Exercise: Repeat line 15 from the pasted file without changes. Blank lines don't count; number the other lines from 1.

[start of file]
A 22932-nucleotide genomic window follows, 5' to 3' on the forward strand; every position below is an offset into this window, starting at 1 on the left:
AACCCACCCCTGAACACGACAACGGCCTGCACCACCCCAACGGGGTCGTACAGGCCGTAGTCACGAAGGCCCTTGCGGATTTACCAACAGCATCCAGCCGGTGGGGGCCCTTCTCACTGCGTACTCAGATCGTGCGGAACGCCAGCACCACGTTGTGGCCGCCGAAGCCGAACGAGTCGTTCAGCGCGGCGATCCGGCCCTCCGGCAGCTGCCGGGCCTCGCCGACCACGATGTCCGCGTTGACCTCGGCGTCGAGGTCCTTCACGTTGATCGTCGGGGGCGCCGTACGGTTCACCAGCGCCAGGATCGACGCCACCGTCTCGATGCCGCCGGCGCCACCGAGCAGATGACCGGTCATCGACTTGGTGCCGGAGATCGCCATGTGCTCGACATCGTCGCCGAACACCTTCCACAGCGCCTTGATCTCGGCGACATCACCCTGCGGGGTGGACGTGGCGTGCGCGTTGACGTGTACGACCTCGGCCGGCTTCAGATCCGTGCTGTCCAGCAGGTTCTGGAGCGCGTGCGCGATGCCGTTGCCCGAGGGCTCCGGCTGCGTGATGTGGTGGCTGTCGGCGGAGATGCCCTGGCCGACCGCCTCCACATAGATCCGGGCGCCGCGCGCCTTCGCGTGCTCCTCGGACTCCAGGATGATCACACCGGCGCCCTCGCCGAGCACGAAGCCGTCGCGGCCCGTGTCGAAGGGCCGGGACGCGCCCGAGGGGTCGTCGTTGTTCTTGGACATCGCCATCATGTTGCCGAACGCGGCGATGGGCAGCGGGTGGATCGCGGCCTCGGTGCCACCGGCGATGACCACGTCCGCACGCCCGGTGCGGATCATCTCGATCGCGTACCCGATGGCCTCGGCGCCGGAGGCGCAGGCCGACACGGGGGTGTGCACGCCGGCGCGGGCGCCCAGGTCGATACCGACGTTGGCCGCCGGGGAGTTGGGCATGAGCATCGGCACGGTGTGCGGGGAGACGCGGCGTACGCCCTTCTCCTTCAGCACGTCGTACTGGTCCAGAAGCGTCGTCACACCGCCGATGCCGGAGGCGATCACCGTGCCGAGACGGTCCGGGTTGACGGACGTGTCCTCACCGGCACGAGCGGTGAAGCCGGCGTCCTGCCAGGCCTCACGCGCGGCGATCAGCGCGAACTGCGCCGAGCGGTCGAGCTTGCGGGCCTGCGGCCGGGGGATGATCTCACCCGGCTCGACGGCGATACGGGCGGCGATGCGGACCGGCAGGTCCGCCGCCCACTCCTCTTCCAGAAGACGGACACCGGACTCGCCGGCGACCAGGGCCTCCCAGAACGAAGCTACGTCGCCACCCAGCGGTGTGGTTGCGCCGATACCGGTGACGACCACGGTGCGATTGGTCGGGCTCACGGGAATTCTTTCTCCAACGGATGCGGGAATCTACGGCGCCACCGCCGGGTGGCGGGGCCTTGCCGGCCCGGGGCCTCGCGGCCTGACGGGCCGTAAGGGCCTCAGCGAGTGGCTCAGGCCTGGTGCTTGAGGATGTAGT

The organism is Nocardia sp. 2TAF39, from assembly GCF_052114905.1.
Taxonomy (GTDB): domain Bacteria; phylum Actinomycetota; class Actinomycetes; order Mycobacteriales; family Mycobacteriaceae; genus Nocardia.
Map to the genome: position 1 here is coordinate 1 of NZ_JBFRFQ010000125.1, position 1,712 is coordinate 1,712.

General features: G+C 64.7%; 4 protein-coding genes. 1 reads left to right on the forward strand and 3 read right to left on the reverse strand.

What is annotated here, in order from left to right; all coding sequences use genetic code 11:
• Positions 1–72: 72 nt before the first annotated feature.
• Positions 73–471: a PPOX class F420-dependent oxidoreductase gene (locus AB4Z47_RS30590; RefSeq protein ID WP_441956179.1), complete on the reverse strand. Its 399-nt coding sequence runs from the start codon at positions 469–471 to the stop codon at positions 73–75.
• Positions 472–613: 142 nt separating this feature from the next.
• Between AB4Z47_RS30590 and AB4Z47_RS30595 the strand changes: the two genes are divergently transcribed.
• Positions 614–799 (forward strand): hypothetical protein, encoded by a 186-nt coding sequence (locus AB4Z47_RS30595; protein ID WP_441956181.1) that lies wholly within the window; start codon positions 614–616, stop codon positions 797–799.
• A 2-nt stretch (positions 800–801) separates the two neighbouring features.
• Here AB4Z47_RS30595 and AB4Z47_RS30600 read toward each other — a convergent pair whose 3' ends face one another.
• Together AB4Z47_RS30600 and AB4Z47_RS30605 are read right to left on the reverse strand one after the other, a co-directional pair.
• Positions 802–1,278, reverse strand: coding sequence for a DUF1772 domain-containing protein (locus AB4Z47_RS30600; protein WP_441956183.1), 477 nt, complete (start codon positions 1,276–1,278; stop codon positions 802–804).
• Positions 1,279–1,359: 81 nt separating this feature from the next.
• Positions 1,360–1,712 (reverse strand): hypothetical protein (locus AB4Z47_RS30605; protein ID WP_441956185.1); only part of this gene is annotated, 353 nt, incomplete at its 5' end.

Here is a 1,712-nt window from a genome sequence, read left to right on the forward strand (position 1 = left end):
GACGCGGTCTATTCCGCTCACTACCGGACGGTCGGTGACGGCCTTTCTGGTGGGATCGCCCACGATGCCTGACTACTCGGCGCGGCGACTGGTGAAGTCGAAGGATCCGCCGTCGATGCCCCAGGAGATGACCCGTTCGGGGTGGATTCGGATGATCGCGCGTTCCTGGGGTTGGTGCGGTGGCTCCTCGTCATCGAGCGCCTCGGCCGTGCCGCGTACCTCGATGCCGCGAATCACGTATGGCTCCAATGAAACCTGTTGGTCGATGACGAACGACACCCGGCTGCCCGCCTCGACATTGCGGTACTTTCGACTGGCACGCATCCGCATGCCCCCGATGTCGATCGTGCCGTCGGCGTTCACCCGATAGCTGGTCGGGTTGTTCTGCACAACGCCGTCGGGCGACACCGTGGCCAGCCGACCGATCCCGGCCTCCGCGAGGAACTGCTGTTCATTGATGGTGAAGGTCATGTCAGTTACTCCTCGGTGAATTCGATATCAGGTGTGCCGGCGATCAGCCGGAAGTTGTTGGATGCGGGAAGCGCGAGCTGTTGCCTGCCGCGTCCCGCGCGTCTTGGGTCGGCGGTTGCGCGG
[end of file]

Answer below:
• Together AB4Z47_RS30600 and AB4Z47_RS30605 are read right to left on the reverse strand one after the other, a co-directional pair.